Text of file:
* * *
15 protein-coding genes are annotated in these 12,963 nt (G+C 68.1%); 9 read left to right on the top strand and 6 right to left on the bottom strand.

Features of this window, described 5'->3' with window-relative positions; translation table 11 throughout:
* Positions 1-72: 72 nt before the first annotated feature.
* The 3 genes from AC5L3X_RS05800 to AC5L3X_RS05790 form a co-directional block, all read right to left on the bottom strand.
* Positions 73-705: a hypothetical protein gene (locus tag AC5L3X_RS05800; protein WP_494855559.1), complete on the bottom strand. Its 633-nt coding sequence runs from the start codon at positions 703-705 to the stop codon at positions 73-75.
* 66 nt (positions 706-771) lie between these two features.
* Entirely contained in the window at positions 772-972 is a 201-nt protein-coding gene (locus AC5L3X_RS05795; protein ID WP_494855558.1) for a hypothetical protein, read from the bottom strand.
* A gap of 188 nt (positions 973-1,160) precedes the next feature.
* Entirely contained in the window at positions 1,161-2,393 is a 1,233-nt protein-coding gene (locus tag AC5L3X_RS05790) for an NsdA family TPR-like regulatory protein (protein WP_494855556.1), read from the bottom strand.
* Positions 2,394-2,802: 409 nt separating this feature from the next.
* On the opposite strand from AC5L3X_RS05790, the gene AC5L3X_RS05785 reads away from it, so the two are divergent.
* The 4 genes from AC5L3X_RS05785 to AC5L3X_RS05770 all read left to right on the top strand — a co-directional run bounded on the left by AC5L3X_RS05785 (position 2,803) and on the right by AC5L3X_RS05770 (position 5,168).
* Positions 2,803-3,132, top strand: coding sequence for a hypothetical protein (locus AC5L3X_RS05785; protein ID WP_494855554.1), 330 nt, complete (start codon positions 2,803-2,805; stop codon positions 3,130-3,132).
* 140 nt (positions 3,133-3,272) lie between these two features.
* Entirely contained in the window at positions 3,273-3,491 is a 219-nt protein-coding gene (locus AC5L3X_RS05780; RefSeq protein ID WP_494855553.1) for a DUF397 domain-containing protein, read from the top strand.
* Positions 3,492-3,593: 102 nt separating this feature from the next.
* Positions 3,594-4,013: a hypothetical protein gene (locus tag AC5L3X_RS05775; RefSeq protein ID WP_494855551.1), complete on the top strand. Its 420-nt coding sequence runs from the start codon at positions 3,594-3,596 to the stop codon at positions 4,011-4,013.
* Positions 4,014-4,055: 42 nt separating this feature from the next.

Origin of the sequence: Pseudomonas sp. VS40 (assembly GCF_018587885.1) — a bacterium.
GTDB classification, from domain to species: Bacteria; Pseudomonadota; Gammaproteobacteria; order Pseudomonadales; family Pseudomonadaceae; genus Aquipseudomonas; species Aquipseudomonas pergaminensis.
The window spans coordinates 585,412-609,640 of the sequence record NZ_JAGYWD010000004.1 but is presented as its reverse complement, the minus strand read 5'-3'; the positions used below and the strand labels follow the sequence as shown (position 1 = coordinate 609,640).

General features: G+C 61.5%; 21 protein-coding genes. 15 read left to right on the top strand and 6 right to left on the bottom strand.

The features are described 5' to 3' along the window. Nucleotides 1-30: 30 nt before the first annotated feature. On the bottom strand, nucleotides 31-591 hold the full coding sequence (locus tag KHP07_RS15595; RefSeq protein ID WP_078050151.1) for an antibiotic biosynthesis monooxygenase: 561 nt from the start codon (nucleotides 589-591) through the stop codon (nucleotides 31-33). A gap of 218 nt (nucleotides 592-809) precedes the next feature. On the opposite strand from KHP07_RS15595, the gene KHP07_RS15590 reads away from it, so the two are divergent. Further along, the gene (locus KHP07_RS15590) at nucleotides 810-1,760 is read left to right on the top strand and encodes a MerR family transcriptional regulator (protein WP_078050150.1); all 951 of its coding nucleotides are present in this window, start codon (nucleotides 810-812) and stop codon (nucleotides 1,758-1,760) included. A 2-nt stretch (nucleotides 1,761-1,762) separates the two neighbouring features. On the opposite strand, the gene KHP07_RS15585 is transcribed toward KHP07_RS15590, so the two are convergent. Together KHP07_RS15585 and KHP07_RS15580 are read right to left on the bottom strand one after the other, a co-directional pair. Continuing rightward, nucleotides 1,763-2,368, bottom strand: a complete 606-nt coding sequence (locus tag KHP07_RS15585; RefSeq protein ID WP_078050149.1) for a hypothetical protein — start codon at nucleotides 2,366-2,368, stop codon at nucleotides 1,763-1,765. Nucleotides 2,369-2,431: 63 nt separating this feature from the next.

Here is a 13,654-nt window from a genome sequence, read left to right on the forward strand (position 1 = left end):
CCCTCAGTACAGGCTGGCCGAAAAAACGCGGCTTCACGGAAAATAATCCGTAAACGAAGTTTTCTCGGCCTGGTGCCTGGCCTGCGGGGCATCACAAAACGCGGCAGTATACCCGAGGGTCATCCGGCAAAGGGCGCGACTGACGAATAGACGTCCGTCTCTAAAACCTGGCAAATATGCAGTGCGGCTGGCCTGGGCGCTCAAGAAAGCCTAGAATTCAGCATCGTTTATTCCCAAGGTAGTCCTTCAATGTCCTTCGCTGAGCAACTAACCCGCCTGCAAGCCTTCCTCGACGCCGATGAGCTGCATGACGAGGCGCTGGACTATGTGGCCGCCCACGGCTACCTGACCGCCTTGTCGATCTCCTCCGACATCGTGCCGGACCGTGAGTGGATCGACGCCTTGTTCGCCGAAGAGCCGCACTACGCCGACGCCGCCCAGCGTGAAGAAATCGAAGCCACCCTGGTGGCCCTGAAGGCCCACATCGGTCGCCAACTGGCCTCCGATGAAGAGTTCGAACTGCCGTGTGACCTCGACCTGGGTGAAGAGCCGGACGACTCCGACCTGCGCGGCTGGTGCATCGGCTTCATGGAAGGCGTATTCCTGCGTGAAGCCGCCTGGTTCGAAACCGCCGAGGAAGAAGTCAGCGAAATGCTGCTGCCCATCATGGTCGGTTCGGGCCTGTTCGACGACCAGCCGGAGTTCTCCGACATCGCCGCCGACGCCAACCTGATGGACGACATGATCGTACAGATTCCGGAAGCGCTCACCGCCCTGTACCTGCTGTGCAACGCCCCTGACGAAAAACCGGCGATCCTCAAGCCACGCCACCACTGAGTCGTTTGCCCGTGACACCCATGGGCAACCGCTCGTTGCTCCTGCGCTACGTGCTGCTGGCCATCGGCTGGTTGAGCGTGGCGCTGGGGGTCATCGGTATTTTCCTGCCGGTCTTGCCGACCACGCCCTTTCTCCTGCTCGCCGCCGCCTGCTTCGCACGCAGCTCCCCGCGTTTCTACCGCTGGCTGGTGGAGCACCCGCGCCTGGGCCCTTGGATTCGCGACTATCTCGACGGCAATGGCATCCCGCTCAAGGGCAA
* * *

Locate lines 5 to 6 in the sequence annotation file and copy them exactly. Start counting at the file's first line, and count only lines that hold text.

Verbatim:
* Positions 73-705: a hypothetical protein gene (locus tag AC5L3X_RS05800; protein WP_494855559.1), complete on the bottom strand. Its 633-nt coding sequence runs from the start codon at positions 703-705 to the stop codon at positions 73-75.
* 66 nt (positions 706-771) lie between these two features.